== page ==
Snow season is upon us. Boston sees roughly 45 inches of snow each year, and even more accumulates across the commonwealth, so driving in winter conditions can be a wicked stressful experience.
“Winter conditions can make driving really scary for some people,” said Eleana Conway, a nurse practitioner who manages Lahey’s health improvement programs. She also founded Restore Meditation, where she teaches mindfulness. “Driving in snow and ice may be second nature if you’re from around here, but for others, it can bring up emotions of fear or nervousness. Add to that stress and pressure from a crazy work day, and the whole idea can seem terrifying.”
So how can you practice winter driving safety when the snowflakes fall and the streets take on that dangerously glossy sheen? The first step is remembering that when you drive, your full attention needs to be on the road. Still, it’s possible to be 100 percent present while driving and practice mindfulness at the same time, Conway says. It just takes some practice to master the next seven tricks.
1. Acknowledge that driving can be challenging.
Some drivers just aren’t considerate. They’ll cut you off, tailgate you or engage in intimidating behavior that’ll leave you less than calm. So drive carefully and defensively in winter conditions.
Storms of emotions and thoughts can distract you from driving carefully. Whether you’re rushing to a party with friends or simply trying to make it into the office after a blizzard, winter weather can add to your stress. Be aware of any distractions that could take your focus off the road and do your best to leave them at the curb.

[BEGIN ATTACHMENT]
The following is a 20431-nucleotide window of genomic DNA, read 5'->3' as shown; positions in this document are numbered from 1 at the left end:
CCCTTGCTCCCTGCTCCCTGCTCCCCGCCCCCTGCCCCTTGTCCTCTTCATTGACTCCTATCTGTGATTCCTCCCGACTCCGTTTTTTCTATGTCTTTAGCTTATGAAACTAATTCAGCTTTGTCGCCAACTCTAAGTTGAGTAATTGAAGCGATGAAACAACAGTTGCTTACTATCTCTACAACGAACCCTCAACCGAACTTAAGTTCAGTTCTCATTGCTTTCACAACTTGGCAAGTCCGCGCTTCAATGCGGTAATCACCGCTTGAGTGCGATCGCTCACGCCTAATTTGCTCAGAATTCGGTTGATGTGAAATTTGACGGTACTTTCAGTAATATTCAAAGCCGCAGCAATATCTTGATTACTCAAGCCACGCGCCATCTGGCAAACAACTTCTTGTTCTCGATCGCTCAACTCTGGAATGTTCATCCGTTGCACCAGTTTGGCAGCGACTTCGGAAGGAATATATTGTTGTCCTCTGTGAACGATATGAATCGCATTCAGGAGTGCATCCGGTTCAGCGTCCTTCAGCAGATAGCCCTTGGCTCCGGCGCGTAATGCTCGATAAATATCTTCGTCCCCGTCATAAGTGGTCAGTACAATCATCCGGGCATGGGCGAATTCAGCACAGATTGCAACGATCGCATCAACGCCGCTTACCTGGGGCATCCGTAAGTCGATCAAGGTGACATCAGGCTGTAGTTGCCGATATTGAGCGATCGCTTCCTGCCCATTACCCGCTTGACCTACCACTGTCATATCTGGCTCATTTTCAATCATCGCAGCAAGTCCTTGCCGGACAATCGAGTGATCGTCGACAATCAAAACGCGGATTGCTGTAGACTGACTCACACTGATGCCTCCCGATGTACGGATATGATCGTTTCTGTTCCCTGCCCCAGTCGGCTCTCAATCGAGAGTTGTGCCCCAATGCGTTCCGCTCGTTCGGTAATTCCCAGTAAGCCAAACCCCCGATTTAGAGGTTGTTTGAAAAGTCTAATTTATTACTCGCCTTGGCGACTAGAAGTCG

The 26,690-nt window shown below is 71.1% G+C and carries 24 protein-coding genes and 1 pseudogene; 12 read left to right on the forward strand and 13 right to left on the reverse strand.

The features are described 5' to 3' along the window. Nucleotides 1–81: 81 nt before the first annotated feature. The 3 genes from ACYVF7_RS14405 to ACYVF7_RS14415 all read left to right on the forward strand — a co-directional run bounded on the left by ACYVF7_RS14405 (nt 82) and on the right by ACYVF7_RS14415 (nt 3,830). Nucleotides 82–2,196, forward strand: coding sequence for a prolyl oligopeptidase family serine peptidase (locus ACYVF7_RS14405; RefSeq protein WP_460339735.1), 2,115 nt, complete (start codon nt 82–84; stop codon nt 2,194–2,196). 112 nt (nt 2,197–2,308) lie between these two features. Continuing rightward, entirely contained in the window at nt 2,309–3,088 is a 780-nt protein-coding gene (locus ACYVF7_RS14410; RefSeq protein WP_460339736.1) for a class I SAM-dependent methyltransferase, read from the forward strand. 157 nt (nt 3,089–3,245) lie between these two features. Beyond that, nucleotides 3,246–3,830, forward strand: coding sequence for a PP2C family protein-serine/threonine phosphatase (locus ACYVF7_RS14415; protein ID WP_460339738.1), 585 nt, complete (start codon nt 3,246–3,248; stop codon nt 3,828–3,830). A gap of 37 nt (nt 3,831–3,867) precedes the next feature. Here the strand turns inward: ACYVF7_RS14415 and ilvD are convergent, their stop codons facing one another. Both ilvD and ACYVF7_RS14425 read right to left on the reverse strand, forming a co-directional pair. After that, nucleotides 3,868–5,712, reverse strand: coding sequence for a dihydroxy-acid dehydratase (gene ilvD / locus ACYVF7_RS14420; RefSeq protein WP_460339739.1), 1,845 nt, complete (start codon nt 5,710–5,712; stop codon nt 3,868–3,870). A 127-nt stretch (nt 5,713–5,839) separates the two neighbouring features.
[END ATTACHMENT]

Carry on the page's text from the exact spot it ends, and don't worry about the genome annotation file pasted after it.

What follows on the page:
If it’s your cell phone that’s distracting you while you’re driving, put it down. Not only is it illegal in Massachusetts to use your cell phone while driving (unless it’s in hands-free mode), it also makes driving more stressful and more dangerous.
2. Accept that it’s actually happening.
It’s not unusual to want to be anywhere else when you’re driving — especially when you’re white-knuckling your steering wheel as you crawl along icy roads. But daydreaming is a dangerous distraction. It can make your anxiety worse, like pouring gasoline on a fire. Inattention can cause you to miss that hard-to-see exit, not allow yourself enough time to stop on the ice or cause an otherwise avoidable accident.
So go with the flow. Accept the conditions for what they are. Your anxiety will settle down, and you’ll feel calmer and more capable of handling the winter road conditions.
3. Find a way to stay calm.
Jon Kabat-Zinn, the founder of the Mindfulness-Based Stress Reduction (MBSR) program, says that mindfulness can lead to calmness when you learn to pay attention in a particular way. Being present in the moment — that is, simply knowing what you’re doing while you’re doing it — makes you more aware of what’s going on around you, which can help you manage stress.
So instead of getting hot under the collar because you’re stuck behind yet another snowplow, Conway suggests taking stock of your breathing. When you follow your breaths, it has a way of rooting you in the present moment. Try taking five or 10 deep breaths before you start your drive. This will calm and balance you, and leave you better prepared to handle any curveballs the winter weather has in store.